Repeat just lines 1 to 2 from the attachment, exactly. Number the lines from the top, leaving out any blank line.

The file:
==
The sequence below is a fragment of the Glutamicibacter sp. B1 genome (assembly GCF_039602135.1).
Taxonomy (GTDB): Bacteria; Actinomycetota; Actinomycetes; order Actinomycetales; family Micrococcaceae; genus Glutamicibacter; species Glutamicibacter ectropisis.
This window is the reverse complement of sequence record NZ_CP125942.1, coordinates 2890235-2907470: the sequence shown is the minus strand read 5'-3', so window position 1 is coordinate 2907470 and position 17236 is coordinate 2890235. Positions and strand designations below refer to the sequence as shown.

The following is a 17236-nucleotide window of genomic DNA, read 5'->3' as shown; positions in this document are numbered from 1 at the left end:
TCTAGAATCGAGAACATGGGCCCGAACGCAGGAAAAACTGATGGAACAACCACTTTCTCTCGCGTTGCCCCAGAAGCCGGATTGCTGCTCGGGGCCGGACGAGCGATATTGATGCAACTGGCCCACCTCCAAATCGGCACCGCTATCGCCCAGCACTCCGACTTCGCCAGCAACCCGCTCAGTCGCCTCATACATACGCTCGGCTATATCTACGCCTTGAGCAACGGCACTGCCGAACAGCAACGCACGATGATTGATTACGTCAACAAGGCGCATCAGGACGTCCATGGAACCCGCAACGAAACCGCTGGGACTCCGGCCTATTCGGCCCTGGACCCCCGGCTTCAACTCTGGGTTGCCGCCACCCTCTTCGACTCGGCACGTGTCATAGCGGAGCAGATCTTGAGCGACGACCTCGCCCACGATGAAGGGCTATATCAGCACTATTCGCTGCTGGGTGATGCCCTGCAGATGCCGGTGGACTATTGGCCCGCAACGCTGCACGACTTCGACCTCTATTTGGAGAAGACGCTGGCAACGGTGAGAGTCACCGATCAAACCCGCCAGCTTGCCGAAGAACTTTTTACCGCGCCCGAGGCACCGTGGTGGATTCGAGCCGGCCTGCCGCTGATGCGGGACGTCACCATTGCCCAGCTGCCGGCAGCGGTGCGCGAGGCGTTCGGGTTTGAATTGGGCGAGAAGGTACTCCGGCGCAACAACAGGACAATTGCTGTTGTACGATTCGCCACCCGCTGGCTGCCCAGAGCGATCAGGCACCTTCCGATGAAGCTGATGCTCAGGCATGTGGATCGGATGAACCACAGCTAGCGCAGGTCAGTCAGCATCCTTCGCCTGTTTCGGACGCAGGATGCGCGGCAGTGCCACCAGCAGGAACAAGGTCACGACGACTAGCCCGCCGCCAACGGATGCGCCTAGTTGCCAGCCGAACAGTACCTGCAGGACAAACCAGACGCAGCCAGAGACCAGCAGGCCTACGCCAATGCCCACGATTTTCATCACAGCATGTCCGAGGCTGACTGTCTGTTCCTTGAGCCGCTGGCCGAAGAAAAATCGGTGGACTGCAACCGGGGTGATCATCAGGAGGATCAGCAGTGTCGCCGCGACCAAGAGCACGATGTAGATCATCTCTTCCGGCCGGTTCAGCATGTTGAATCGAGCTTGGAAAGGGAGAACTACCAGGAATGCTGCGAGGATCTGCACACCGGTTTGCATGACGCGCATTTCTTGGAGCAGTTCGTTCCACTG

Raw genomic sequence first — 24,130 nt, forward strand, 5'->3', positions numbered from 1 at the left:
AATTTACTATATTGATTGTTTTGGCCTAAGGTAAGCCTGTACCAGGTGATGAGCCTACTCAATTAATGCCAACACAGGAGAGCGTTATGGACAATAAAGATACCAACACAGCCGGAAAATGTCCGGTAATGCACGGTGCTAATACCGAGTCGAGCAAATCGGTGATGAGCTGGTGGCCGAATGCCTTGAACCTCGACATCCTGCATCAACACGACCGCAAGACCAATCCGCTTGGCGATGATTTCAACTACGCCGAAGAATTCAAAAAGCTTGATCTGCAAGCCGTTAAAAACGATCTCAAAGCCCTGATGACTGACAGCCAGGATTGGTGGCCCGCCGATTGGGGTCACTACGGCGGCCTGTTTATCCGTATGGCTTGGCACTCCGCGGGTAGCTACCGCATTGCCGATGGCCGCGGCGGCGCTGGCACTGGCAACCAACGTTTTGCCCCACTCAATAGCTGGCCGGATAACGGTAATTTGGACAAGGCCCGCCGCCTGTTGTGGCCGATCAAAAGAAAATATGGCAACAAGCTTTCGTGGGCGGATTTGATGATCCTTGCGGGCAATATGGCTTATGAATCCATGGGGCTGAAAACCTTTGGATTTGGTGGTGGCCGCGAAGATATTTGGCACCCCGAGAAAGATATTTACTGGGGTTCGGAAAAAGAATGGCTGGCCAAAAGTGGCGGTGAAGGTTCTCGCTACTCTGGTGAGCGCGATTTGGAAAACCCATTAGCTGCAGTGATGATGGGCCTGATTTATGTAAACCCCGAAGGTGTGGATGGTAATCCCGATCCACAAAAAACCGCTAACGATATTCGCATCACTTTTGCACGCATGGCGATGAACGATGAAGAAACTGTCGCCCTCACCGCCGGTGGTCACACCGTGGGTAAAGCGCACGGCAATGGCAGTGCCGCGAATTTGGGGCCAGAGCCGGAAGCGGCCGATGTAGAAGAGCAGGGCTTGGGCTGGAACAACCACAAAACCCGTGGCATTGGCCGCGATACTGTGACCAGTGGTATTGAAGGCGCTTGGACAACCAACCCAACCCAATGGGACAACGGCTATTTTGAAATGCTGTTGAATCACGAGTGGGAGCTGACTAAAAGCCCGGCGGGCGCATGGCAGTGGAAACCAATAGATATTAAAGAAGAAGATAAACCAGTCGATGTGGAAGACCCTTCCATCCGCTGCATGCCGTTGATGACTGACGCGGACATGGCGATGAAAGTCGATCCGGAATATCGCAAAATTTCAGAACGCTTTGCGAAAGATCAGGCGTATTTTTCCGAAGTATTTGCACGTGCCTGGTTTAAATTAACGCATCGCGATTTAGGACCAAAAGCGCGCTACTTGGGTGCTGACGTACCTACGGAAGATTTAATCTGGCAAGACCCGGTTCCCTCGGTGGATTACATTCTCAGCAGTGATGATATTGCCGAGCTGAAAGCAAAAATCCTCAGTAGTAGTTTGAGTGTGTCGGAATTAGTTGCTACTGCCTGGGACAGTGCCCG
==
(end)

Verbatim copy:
The sequence below is a fragment of the Glutamicibacter sp. B1 genome (assembly GCF_039602135.1).
Taxonomy (GTDB): Bacteria; Actinomycetota; Actinomycetes; order Actinomycetales; family Micrococcaceae; genus Glutamicibacter; species Glutamicibacter ectropisis.